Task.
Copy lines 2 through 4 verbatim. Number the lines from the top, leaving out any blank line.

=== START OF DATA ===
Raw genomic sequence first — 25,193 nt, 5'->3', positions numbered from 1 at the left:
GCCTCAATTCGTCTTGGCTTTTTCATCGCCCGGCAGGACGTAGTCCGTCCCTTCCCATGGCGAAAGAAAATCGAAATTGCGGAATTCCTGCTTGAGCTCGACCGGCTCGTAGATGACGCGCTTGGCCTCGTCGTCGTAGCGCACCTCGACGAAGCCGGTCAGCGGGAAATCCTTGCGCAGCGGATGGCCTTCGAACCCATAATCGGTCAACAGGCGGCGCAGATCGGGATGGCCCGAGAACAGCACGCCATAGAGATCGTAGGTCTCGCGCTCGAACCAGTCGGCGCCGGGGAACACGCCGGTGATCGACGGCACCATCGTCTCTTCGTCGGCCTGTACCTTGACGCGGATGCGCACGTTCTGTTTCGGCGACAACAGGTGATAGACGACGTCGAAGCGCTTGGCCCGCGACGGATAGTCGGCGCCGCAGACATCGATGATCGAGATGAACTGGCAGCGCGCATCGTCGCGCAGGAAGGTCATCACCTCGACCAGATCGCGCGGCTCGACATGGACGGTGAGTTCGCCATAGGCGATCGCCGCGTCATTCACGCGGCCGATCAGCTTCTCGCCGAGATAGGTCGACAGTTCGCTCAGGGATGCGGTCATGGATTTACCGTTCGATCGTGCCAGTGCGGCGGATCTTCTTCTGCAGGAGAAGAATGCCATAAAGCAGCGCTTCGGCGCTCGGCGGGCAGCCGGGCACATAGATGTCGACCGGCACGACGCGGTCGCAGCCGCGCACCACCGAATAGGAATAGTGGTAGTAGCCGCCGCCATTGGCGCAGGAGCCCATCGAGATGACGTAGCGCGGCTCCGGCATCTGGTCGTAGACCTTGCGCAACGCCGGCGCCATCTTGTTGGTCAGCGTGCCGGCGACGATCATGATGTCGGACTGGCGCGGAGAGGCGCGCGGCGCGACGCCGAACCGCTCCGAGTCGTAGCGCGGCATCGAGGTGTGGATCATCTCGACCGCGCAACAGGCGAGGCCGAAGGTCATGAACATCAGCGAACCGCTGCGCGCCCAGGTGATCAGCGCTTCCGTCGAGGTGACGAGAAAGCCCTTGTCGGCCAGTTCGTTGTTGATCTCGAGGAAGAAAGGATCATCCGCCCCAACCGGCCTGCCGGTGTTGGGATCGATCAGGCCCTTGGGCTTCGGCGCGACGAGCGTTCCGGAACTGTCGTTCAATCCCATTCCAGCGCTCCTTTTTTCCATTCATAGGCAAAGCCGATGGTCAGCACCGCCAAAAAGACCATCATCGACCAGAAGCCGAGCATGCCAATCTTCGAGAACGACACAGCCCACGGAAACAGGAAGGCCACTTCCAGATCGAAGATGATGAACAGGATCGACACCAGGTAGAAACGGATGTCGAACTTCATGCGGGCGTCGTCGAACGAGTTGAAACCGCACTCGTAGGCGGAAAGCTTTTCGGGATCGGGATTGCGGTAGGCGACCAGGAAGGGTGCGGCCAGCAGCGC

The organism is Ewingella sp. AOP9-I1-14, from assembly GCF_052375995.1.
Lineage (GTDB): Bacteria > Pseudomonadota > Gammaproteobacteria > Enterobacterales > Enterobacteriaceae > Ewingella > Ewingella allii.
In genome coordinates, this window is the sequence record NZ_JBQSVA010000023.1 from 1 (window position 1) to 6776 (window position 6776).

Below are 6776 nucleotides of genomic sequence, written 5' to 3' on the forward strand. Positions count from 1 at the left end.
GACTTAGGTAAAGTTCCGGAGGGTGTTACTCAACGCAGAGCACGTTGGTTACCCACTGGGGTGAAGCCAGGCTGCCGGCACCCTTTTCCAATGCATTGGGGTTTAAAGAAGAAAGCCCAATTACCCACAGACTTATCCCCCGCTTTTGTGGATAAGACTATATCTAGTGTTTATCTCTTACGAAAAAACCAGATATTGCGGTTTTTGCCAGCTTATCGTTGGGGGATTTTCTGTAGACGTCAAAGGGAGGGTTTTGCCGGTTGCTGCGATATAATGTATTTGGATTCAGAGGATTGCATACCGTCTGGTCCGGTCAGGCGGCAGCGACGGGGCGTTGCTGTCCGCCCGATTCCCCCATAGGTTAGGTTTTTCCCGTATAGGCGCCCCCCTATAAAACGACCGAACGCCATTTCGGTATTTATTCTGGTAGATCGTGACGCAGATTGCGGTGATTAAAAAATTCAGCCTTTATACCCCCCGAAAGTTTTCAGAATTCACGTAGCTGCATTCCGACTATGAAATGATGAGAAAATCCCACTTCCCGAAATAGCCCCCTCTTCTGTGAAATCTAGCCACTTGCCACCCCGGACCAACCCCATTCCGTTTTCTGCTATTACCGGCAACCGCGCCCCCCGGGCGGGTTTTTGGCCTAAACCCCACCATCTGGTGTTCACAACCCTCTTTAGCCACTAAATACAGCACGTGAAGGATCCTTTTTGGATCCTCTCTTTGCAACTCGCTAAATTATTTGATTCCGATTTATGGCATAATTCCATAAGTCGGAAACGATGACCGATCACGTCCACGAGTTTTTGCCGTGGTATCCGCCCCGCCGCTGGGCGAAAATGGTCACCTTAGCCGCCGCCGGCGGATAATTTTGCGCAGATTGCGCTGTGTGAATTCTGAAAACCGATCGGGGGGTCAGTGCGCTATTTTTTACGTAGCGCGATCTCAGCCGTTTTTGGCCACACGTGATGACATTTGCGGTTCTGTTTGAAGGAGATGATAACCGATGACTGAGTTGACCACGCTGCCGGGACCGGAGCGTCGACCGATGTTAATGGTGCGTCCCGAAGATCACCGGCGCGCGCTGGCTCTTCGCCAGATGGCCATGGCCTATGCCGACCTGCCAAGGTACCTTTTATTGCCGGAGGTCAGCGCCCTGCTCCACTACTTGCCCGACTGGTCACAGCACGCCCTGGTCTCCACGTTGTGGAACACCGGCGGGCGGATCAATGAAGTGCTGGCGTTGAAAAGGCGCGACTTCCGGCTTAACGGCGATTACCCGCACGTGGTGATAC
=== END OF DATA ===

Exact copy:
GCCTCAATTCGTCTTGGCTTTTTCATCGCCCGGCAGGACGTAGTCCGTCCCTTCCCATGGCGAAAGAAAATCGAAATTGCGGAATTCCTGCTTGAGCTCGACCGGCTCGTAGATGACGCGCTTGGCCTCGTCGTCGTAGCGCACCTCGACGAAGCCGGTCAGCGGGAAATCCTTGCGCAGCGGATGGCCTTCGAACCCATAATCGGTCAACAGGCGGCGCAGATCGGGATGGCCCGAGAACAGCACGCCATAGAGATCGTAGGTCTCGCGCTCGAACCAGTCGGCGCCGGGGAACACGCCGGTGATCGACGGCACCATCGTCTCTTCGTCGGCCTGTACCTTGACGCGGATGCGCACGTTCTGTTTCGGCGACAACAGGTGATAGACGACGTCGAAGCGCTTGGCCCGCGACGGATAGTCGGCGCCGCAGACATCGATGATCGAGATGAACTGGCAGCGCGCATCGTCGCGCAGGAAGGTCATCACCTCGACCAGATCGCGCGGCTCGACATGGACGGTGAGTTCGCCATAGGCGATCGCCGCGTCATTCACGCGGCCGATCAGCTTCTCGCCGAGATAGGTCGACAGTTCGCTCAGGGATGCGGTCATGGATTTACCGTTCGATCGTGCCAGTGCGGCGGATCTTCTTCTGCAGGAGAAGAATGCCATAAAGCAGCGCTTCGGCGCTCGGCGGGCAGCCGGGCACATAGATGTCGACCGGCACGACGCGGTCGCAGCCGCGCACCACCGAATAGGAATAGTGGTAGTAGCCGCCGCCATTGGCGCAGGAGCCCATCGAGATGACGTAGCGCGGCTCCGGCATCTGGTCGTAGACCTTGCGCAACGCCGGCGCCATCTTGTTGGTCAGCGTGCCGGCGACGATCATGATGTCGGACTGGCGCGGAGAGGCGCGCGGCGCGACGCCGAACCGCTCCGAGTCGTAGCGCGGCATCGAGGTGTGGATCATCTCGACCGCGCAACAGGCGAGGCCGAAGGTCATGAACATCAGCGAACCGCTGCGCGCCCAGGTGATCAGCGCTTCCGTCGAGGTGACGAGAAAGCCCTTGTCGGCCAGTTCGTTGTTGATCTCGAGGAAGAAAGGATCATCCGCCCCAACCGGCCTGCCGGTGTTGGGATCGATCAGGCCCTTGGGCTTCGGCGCGACGAGCGTTCCGGAACTGTCGTTCAATCCCATTCCAGCGCTCCTTTTTTCCATTCATAGGCAAAGCCGATGGTCAGCACCGCCAAAAAGACCATCATCGACCAGAAGCCGAGCATGCCAATCTTCGAGAACGACACAGCCCACGGAAACAGGAAGGCCACTTCCAGATCGAAGATGATGAACAGGATCGACACCAGGTAGAAACGGATGTCGAACTTCATGCGGGCGTCGTCGAACGAGTTGAAACCGCACTCGTAGGCGGAAAGCTTTTCGGGATCGGGATTGCGGTAGGCGACCAGGAAGGGTGCGGCCAGCAGCGC

The organism is Ewingella sp. AOP9-I1-14, from assembly GCF_052375995.1.
Lineage (GTDB): Bacteria > Pseudomonadota > Gammaproteobacteria > Enterobacterales > Enterobacteriaceae > Ewingella > Ewingella allii.